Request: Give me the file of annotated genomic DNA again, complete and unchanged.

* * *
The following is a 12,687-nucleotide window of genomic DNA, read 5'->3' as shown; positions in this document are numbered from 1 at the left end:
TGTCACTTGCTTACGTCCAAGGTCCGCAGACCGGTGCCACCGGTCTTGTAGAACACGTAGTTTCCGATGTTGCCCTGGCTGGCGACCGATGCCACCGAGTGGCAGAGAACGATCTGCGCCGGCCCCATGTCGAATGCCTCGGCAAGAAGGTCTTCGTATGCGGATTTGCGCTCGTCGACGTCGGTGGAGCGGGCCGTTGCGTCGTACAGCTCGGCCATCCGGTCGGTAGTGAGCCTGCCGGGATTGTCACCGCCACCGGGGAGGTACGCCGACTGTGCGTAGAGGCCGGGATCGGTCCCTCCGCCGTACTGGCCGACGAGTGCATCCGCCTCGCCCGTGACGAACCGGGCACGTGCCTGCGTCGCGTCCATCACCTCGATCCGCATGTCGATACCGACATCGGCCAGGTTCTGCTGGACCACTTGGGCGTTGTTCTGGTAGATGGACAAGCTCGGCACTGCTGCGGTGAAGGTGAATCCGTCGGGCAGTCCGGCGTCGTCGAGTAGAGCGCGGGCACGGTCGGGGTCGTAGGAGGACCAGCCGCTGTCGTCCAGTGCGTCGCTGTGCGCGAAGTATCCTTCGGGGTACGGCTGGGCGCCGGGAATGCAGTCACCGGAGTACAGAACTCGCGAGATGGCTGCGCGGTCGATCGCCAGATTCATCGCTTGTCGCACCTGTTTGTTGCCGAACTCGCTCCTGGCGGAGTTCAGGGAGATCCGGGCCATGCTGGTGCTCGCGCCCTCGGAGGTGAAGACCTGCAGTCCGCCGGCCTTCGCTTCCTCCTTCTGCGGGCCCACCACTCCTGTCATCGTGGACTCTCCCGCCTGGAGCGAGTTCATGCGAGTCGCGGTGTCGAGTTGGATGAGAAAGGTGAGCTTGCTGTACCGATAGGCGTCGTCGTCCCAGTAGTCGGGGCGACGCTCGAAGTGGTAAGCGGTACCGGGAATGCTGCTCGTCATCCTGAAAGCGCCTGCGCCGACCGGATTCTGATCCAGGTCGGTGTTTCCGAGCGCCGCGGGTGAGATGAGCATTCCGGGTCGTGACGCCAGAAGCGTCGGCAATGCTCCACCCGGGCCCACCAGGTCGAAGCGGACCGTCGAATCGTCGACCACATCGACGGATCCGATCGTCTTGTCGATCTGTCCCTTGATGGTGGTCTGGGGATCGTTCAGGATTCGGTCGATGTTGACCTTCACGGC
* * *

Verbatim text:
The following is a 12,687-nucleotide window of genomic DNA, read 5'->3' as shown; positions in this document are numbered from 1 at the left end:
TGTCACTTGCTTACGTCCAAGGTCCGCAGACCGGTGCCACCGGTCTTGTAGAACACGTAGTTTCCGATGTTGCCCTGGCTGGCGACCGATGCCACCGAGTGGCAGAGAACGATCTGCGCCGGCCCCATGTCGAATGCCTCGGCAAGAAGGTCTTCGTATGCGGATTTGCGCTCGTCGACGTCGGTGGAGCGGGCCGTTGCGTCGTACAGCTCGGCCATCCGGTCGGTAGTGAGCCTGCCGGGATTGTCACCGCCACCGGGGAGGTACGCCGACTGTGCGTAGAGGCCGGGATCGGTCCCTCCGCCGTACTGGCCGACGAGTGCATCCGCCTCGCCCGTGACGAACCGGGCACGTGCCTGCGTCGCGTCCATCACCTCGATCCGCATGTCGATACCGACATCGGCCAGGTTCTGCTGGACCACTTGGGCGTTGTTCTGGTAGATGGACAAGCTCGGCACTGCTGCGGTGAAGGTGAATCCGTCGGGCAGTCCGGCGTCGTCGAGTAGAGCGCGGGCACGGTCGGGGTCGTAGGAGGACCAGCCGCTGTCGTCCAGTGCGTCGCTGTGCGCGAAGTATCCTTCGGGGTACGGCTGGGCGCCGGGAATGCAGTCACCGGAGTACAGAACTCGCGAGATGGCTGCGCGGTCGATCGCCAGATTCATCGCTTGTCGCACCTGTTTGTTGCCGAACTCGCTCCTGGCGGAGTTCAGGGAGATCCGGGCCATGCTGGTGCTCGCGCCCTCGGAGGTGAAGACCTGCAGTCCGCCGGCCTTCGCTTCCTCCTTCTGCGGGCCCACCACTCCTGTCATCGTGGACTCTCCCGCCTGGAGCGAGTTCATGCGAGTCGCGGTGTCGAGTTGGATGAGAAAGGTGAGCTTGCTGTACCGATAGGCGTCGTCGTCCCAGTAGTCGGGGCGACGCTCGAAGTGGTAAGCGGTACCGGGAATGCTGCTCGTCATCCTGAAAGCGCCTGCGCCGACCGGATTCTGATCCAGGTCGGTGTTTCCGAGCGCCGCGGGTGAGATGAGCATTCCGGGTCGTGACGCCAGAAGCGTCGGCAATGCTCCACCCGGGCCCACCAGGTCGAAGCGGACCGTCGAATCGTCGACCACATCGACGGATCCGATCGTCTTGTCGATCTGTCCCTTGATGGTGGTCTGGGGATCGTTCAGGATTCGGTCGATGTTGACCTTCACGGC